Friday, October 28, 2005

HOX time

Hox code: not new, but something I think is super, simply super.

The marriage of molecular genetics and traditional embryology has resulted in the field of modern developmental biology. In turn, developmental biology is being used to answer evolutionary question, much as comparative embryology was in the past. This is the exciting field of evo-devo (evolutionary developmental biology, you know how these crazy biologists love their snappy titles),

One of the coolest things I think that genetics has told us about evolution is the how many genes are preserved, both in form and functions, though out the taxa of modern mammals. A famous example, if not the most famous example, is that of the HOX genes as they are known in vertebrates, or Homeotic selector genes (HOM) in the fruit fly. These guys are found in a nested pattern along the anterior posterior length (think tail to head) of developing human, mice, frogs, fish, lamprey (ugly ‘primitive’ jawless fish), truncates and fruit fly. So basically the common ancestor of all vertebrates and all insects, apparently a “flattish round worm” that lived, ooo I duuno, ages ago (I really should look that up. Let’s say it was 500 million years ago, but I just made that up. Probably much further back.) had this ‘code’ that specified its arse from its head and kept it has not changed since, more or less.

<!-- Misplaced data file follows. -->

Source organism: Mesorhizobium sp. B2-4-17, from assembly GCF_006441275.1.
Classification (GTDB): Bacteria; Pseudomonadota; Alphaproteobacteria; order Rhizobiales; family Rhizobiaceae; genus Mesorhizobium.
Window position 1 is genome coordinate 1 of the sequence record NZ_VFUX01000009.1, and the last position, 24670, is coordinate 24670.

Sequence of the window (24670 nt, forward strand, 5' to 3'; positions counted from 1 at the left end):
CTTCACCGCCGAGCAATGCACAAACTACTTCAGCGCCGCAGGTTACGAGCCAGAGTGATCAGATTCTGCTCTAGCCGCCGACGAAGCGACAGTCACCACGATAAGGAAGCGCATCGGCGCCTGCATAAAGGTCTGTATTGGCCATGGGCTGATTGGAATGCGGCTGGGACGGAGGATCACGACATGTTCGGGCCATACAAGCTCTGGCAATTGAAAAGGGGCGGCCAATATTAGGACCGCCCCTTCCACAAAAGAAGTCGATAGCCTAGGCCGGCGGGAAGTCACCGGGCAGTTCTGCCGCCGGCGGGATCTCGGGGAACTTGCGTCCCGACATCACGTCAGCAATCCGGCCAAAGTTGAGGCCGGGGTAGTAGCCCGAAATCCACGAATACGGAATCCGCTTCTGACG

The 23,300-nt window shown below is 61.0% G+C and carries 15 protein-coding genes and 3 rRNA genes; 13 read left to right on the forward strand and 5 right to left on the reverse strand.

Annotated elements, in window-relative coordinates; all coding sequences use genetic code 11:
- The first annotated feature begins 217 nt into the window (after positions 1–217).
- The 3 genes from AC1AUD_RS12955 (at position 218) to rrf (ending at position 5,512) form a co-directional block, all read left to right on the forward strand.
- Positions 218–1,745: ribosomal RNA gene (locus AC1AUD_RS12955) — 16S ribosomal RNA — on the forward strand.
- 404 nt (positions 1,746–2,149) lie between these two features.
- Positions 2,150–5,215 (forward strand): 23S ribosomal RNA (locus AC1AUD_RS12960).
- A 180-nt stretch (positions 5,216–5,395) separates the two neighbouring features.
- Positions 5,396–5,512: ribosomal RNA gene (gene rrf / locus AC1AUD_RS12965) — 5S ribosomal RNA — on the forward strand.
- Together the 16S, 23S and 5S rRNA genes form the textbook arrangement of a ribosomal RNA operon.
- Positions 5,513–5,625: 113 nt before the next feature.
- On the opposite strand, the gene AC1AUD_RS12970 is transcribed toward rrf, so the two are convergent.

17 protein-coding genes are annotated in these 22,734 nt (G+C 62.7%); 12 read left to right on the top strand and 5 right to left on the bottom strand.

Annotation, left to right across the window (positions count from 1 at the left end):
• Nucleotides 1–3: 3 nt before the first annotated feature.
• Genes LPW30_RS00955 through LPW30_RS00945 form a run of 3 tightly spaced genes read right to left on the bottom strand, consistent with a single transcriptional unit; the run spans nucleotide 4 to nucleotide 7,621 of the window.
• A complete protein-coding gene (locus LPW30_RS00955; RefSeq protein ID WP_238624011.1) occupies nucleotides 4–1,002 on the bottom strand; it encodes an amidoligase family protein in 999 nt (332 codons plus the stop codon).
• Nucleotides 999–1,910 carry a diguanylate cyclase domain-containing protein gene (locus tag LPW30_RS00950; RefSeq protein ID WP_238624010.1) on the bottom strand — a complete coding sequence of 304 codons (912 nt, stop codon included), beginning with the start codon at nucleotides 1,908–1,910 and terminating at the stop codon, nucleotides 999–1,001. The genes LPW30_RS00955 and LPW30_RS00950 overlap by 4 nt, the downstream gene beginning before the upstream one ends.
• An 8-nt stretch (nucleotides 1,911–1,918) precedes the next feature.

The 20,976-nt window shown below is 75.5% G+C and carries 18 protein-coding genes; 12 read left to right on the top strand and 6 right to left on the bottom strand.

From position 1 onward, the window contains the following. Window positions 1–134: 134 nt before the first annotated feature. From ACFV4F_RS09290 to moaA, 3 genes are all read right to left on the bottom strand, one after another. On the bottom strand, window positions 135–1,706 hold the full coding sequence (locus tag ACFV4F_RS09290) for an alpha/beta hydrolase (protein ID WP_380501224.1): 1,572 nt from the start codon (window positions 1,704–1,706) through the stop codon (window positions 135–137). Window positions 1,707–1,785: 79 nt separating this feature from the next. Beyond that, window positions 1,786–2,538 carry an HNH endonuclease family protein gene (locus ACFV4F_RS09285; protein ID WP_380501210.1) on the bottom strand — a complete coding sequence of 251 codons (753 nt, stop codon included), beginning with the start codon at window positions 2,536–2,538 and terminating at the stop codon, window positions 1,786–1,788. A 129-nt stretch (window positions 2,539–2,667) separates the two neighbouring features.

The nested patter basically means that the domain of expression extends further from the tail to the head in some HOX genes than others. Different areas express a different compliment of of hox genes, and these different areas grown into different structures. The tail expressing more of the HOX genes that those nearer the head. In jawed vertebrates the head doesn’t express any hox genes.
If you use the evil powers possessed by the evil biologist you can extend the expression of the HOX genes more anteriorly. Similarly you can restrict the expression away form areas it is normally expressed. For example, in mice (an humans) the 1st branchial arch (BA1) does not express any HOX genes and develops into the jaw.The 2nd branchial arch (BA2) expresses HOX2A only and develops into the hyoid and other neck type things. Knocking HOX2A out of BA2 leads to it developing suspiciously jaw like structures, and knocking HOXA2 in to BA1 leads to it developing suspiciously hyoid like structures. Cool huh? You can do similar experiments to these in frogs, fish and fruit fly and get similar results, showing that these transcription factors do the same thing in all these diverse animals. I really think this is ace. Properly.

check this review.
Gaunt, S.J. 1994. Conservation in the Hox code during morphological evolution. International Journal of Developmental Biology 38:549-552

its old, but I’d give a load of papers, but that would involve looking them up, and I'm lazy.